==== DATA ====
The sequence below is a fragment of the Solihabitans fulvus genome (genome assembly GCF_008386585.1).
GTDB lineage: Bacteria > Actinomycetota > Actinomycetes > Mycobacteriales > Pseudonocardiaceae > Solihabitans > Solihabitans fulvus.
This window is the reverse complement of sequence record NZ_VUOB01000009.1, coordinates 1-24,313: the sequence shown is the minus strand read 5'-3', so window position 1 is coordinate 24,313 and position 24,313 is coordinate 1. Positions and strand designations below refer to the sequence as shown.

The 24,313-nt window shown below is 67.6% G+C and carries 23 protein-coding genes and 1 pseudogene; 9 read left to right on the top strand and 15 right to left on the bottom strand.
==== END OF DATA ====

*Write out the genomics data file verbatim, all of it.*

The sequence below is a fragment of the Solihabitans fulvus genome (genome assembly GCF_008386585.1).
GTDB lineage: Bacteria > Actinomycetota > Actinomycetes > Mycobacteriales > Pseudonocardiaceae > Solihabitans > Solihabitans fulvus.
This window is the reverse complement of sequence record NZ_VUOB01000009.1, coordinates 1-24,313: the sequence shown is the minus strand read 5'-3', so window position 1 is coordinate 24,313 and position 24,313 is coordinate 1. Positions and strand designations below refer to the sequence as shown.

The 24,313-nt window shown below is 67.6% G+C and carries 23 protein-coding genes and 1 pseudogene; 9 read left to right on the top strand and 15 right to left on the bottom strand.